More Meteors! Leonid Shower Strives to Outshine Full Moon
Like the Orionids in October, the Leonid meteor shower will have to fight the light of the full moon.
But if the debris from comet Tempel-Tuttle delivers, this shower emanating from the constellation Leo the Lion could emulate the phantasmagorical one of 1966—when tens of thousands of meteors showered upon the world in just 15 minutes on the morning of November 17, according to Earthsky.org.
“Indeed, on that beautiful night in 1966, the meteors did, briefly, fall like rain,” Earthsky.org recounts. “Some who witnessed the 1966 Leonid meteor storm said they felt as if they needed to grip the ground, so strong was the impression of Earth plowing along through space, fording the meteoroid stream.”
In 1833, the Leonids brewed up such a storm that numerous artists felt compelled to depict it in numerous woodcuts.
“Occasionally, the display turns sublime: Every 33 years or so, there have been instances of the Leonids producing meteors at a rate of about 1,000—or more—in an hour,” said Space.com. “However, this won't happen again until 2034.”
The peak mornings this year will be on November 17 and 18, Earthsky.org said. That’s before dawn, which means staying up late on Saturday night the 16th or getting up long before sunrise the morning after.
There is one hitch, though: The shower’s peak coincides almost to the minute with this month’s full moon.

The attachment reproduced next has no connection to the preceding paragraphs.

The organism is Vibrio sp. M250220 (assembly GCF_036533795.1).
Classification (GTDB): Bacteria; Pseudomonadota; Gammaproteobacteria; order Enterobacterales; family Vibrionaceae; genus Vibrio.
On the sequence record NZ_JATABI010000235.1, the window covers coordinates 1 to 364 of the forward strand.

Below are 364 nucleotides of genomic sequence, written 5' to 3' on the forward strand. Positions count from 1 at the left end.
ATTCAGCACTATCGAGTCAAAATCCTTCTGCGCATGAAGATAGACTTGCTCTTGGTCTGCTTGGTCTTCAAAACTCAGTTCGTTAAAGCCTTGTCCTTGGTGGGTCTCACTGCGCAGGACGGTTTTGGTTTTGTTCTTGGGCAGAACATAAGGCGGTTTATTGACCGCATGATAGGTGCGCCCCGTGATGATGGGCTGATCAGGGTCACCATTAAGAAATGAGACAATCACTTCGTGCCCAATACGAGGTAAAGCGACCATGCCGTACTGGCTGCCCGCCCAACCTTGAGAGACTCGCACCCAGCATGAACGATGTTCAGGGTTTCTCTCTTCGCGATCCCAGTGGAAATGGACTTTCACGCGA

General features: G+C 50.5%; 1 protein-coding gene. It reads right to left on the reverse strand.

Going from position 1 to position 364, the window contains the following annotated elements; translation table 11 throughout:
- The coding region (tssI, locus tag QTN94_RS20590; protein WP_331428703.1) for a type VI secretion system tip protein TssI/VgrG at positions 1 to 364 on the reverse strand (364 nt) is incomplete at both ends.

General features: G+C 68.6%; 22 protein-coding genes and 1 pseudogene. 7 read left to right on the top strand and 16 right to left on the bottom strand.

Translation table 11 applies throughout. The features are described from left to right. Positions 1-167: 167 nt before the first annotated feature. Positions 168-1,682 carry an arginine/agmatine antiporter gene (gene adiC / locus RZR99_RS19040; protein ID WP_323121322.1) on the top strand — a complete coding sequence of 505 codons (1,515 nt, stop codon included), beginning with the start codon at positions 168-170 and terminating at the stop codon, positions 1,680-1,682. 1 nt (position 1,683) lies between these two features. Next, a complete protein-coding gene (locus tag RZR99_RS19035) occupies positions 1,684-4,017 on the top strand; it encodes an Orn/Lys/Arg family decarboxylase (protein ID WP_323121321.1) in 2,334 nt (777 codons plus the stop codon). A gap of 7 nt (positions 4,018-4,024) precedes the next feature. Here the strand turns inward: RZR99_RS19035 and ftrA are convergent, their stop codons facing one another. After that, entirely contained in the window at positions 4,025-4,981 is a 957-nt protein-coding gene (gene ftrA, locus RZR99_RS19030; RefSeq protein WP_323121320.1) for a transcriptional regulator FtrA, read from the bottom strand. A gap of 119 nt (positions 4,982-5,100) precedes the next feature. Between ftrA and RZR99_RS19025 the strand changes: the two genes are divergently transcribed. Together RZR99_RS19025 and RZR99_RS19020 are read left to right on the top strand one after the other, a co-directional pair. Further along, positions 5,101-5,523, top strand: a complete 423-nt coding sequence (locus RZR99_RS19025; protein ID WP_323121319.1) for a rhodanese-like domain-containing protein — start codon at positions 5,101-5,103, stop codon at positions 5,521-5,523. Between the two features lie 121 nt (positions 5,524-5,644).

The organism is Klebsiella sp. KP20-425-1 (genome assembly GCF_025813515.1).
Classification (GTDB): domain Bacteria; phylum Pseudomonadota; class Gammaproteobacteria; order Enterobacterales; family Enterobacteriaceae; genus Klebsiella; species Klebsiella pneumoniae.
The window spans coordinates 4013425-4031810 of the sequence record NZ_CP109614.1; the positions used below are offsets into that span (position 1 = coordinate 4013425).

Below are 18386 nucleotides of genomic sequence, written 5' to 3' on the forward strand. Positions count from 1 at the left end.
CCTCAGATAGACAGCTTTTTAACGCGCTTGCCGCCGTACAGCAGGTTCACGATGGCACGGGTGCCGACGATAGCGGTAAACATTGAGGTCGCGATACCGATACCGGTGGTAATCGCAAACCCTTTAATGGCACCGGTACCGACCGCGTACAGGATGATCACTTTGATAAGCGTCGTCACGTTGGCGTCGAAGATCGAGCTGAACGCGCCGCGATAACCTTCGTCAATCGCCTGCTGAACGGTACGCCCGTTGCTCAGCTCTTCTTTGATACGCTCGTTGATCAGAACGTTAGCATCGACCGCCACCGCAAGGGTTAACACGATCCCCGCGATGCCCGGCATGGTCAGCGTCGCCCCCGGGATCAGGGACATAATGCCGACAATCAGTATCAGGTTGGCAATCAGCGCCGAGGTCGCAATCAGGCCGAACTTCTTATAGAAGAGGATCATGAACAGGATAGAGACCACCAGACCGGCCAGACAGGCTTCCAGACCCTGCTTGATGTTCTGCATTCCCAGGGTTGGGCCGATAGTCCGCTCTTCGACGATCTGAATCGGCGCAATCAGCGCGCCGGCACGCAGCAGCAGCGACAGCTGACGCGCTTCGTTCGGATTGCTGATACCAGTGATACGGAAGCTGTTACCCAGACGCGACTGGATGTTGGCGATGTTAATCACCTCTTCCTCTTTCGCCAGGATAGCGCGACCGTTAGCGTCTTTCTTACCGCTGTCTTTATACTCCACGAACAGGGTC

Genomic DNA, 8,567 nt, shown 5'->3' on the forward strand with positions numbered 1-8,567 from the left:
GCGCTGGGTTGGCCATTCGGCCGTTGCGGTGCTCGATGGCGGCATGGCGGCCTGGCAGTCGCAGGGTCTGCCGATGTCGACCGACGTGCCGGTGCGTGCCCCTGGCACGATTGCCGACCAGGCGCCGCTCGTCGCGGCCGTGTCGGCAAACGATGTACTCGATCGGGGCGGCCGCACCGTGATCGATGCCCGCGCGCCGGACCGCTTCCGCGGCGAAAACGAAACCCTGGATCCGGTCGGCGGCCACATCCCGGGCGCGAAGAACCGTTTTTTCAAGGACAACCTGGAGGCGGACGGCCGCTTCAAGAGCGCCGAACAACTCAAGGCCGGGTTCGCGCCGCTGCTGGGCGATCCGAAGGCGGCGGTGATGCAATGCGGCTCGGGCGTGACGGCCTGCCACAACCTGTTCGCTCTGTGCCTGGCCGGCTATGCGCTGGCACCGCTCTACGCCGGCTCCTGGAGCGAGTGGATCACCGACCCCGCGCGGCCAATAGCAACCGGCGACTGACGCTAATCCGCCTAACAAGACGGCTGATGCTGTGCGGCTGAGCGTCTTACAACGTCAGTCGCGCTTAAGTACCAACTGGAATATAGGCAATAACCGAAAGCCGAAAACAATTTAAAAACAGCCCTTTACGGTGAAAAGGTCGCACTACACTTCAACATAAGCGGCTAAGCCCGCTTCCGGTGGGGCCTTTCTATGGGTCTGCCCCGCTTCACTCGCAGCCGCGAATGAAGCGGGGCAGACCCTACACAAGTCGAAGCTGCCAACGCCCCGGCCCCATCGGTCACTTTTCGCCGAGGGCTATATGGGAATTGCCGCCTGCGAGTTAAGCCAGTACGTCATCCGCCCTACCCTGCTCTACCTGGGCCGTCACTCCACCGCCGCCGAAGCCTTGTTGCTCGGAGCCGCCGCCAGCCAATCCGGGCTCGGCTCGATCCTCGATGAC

“Projections for 2013 suggest a twin-peaked maximum, with the first peak arriving on November 17 at 5 a.m. EST favoring North America, and the second one reaching Earth on the same date six hours later at 11 a.m., favoring the central Pacific,” Universetoday.com said. “Unfortunately, the full moon also occurs on very date that the Leonids peak, at 10:16 a.m. EST, right between the two peaks! This will definitely cut down on the number of meteors you’ll see in the early a.m. hours.”
In other words it could be a bust. But the Leonids are also known as “dependable,” meaning they can be relied on to produce something worth wishing on. So try putting a tree between you and that luminous glowing-white orb in the sky to see some potential action when Leo the Lion roars. There may yet be some hope.
“In 2013, the moon will wash out all but the very brightest meteors from view,” Earthsky.org affirmed, but allowed for a glimmer of optimism. “Still, it is possible (but not optimal) to see meteors in bright moonlight. And the days before and after the peak might feature meteors as well, as we pass through the Leonid meteor stream in space.”
It’s still worth getting up early (or going to bed really, really late), especially as the moon nears the western horizon and, since it will be easier to block.
“Even if you don’t spot any meteors in the predawn hours, the planet Jupiter will be blazing high overhead,” Earthsky.org said. “And Mars will be in front of the constellation Leo, the radiant of the Leonid meteor shower.”
Those who care to grab a set of binoculars will be able to see comet ISON, which is becoming visible as it hurtles toward its Thanksgiving Day rendezvous with the sun on November 28.
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